Generating Fox News

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Neil Cavuto knew something was wrong even before any voice came in his earpiece. The Fox News Channel business news anchor was on the air with his daily 4 p.m. ET show Your World Thursday when the lights briefly flickered.

Within a few minutes he noticed something going on outside of the brand new street-level Fox News studio in midtown Manhattan. Workers were pouring out of nearby Rockefeller Center buildings and filling the street. "We saw a flood of people right out our window," Cavuto said.

Minutes later word came: New York City had gone dark. And it soon became clear that a massive blackout had shut down a large swath of the Northeast, Midwest and southern Canada.

Now it was time to swing into action and put to the test all those contingency plans to keep a New York-based network on the air when everyone else's power went out. Talk host Bill O'Reilly was in his office, and ran out to descend 17 crowded flights of stairs to the network's ground-floor studios. Everyone was calm except for one man trying to push past everyone else. "There was one jerk," O'Reilly complained. "I was going to strangle him."

Commentator Shepard Smith was stuck at JFK Airport on his way to his vacation, phoning in some observations until his cell-phone batteries died. Sean Hannity, who has been doing his radio show from ABC Radio's nearby studio, walked into the newsroom sweaty and wrinkled at 8:15 p.m., but was crisp and ready for air by 9 p.m.

On the plus side, Fox News didn't have to go far to flood the zone: it was in the middle of the most dramatic part of it. Sure, the blackout swept dozens of other cities in eight states and one Canadian province. But New Yorkers can out-throng Cleveland or Syracuse, N.Y., any day.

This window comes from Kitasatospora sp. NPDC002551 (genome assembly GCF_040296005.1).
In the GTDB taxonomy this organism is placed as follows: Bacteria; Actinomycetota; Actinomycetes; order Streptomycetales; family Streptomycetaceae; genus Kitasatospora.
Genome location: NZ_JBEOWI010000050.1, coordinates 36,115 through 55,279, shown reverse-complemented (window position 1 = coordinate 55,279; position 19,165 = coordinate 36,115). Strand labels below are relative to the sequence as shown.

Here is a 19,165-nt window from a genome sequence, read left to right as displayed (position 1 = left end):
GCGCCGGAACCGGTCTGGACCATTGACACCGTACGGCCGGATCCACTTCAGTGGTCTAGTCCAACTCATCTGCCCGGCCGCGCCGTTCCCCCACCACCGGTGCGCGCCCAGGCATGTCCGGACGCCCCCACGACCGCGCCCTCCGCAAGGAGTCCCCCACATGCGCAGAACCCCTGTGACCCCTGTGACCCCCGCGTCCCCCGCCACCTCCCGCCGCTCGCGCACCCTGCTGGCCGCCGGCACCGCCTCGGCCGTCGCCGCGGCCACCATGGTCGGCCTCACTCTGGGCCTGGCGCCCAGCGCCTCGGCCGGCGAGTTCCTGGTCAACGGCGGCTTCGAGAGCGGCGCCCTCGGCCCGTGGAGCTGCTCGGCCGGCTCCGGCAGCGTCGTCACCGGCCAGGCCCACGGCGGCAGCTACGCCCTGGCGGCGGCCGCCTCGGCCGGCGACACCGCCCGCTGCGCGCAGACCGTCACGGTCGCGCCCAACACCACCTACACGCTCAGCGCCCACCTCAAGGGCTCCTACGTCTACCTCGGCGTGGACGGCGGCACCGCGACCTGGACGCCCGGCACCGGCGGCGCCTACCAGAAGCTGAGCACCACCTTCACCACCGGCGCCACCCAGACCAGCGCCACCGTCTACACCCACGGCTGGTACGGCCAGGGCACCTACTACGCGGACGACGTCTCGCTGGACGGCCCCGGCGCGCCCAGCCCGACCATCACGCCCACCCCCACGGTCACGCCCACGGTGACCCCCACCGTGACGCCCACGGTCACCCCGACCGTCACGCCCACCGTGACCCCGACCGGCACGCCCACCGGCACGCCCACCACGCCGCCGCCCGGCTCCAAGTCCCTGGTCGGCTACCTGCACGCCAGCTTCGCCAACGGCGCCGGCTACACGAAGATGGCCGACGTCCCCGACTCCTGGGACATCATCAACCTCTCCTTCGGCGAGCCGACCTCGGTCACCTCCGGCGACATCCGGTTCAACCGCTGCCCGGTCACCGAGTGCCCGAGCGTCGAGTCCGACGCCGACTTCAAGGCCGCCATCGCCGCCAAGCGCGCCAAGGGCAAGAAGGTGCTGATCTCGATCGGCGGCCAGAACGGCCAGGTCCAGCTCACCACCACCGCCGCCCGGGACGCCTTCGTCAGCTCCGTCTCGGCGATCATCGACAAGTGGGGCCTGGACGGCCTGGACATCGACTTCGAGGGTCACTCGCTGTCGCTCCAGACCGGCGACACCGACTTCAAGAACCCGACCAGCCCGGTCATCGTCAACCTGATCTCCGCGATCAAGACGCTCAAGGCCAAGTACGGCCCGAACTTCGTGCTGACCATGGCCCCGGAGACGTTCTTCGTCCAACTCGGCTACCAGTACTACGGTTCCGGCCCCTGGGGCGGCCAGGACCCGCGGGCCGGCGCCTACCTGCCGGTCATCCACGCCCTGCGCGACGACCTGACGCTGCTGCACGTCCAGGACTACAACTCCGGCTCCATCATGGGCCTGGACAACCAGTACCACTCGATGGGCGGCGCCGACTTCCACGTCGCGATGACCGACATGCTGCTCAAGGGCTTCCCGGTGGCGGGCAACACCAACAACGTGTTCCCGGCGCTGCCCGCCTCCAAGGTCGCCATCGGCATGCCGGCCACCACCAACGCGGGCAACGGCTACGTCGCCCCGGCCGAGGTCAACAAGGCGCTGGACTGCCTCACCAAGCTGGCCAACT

"At the same time everyone's heading for Penn Station, so were we," said executive producer Bill Shine.

Deploying reporters and shooters was tough, partly because of an overloaded cell-phone system, partly because of traffic. Fox broadcast stations were tapped for feeds.

The National News Service co-operative among Fox, CBS and ABC was invaluable, with Fox News making liberal use of feeds from WCBS-TV's helicopter sweeping over the thousands of commuters pushing toward ferry terminals.

Fox News was reminded that a TV network is power hungry. The news network had access to two diesel-powered generators located on the 7th and 10th floors of the News Corp. office tower. One is shared with the New York Post. But the other is dedicated to the network.

Normally, the dedicated generator could pull the network for 20 hours. But Fox News Engineering Director Chris Bauer said that some of the fuel had been depleted by periodic tests. The tank was only three-quarters full. "That's what we get for not topping off," Bauer said.

A voice over the public address system begged staffers to shut down any PCs, lights and other gear that weren't absolutely essential. Fortunately, air conditioning was excluded.

The conservation may have helped. The generators were still chugging when the power came back on in the Fox neighborhood on Friday morning around 7 a.m.

Producers had little idea what the competition was doing. Except for a feed from NBC's Washington bureau, the Fox newsroom gets CNN, ABC, CBS and other networks the way most Manhattanites do, from the local Time Warner Cable system, which failed. The newsroom monitors were as dark as the rest of Manhattan.

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